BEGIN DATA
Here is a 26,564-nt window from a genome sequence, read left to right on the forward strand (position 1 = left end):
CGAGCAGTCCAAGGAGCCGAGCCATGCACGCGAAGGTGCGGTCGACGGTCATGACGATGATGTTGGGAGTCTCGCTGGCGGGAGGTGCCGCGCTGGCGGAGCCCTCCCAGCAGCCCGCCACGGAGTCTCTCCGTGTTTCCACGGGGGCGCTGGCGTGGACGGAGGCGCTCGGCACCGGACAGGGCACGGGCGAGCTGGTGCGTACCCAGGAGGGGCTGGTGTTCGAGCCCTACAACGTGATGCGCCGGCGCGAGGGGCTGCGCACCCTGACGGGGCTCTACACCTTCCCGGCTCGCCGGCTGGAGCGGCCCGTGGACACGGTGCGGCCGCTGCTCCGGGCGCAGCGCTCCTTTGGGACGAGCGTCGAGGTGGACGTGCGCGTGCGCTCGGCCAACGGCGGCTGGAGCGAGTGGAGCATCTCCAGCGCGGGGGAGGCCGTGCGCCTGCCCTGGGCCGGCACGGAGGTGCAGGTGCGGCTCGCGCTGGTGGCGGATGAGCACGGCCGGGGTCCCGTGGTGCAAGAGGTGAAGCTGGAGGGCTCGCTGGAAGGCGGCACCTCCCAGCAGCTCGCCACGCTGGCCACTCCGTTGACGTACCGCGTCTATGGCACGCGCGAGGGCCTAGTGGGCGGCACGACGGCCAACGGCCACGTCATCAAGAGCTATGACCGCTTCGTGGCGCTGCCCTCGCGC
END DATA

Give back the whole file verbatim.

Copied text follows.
Here is a 26,564-nt window from a genome sequence, read left to right on the forward strand (position 1 = left end):
CGAGCAGTCCAAGGAGCCGAGCCATGCACGCGAAGGTGCGGTCGACGGTCATGACGATGATGTTGGGAGTCTCGCTGGCGGGAGGTGCCGCGCTGGCGGAGCCCTCCCAGCAGCCCGCCACGGAGTCTCTCCGTGTTTCCACGGGGGCGCTGGCGTGGACGGAGGCGCTCGGCACCGGACAGGGCACGGGCGAGCTGGTGCGTACCCAGGAGGGGCTGGTGTTCGAGCCCTACAACGTGATGCGCCGGCGCGAGGGGCTGCGCACCCTGACGGGGCTCTACACCTTCCCGGCTCGCCGGCTGGAGCGGCCCGTGGACACGGTGCGGCCGCTGCTCCGGGCGCAGCGCTCCTTTGGGACGAGCGTCGAGGTGGACGTGCGCGTGCGCTCGGCCAACGGCGGCTGGAGCGAGTGGAGCATCTCCAGCGCGGGGGAGGCCGTGCGCCTGCCCTGGGCCGGCACGGAGGTGCAGGTGCGGCTCGCGCTGGTGGCGGATGAGCACGGCCGGGGTCCCGTGGTGCAAGAGGTGAAGCTGGAGGGCTCGCTGGAAGGCGGCACCTCCCAGCAGCTCGCCACGCTGGCCACTCCGTTGACGTACCGCGTCTATGGCACGCGCGAGGGCCTAGTGGGCGGCACGACGGCCAACGGCCACGTCATCAAGAGCTATGACCGCTTCGTGGCGCTGCCCTCGCGC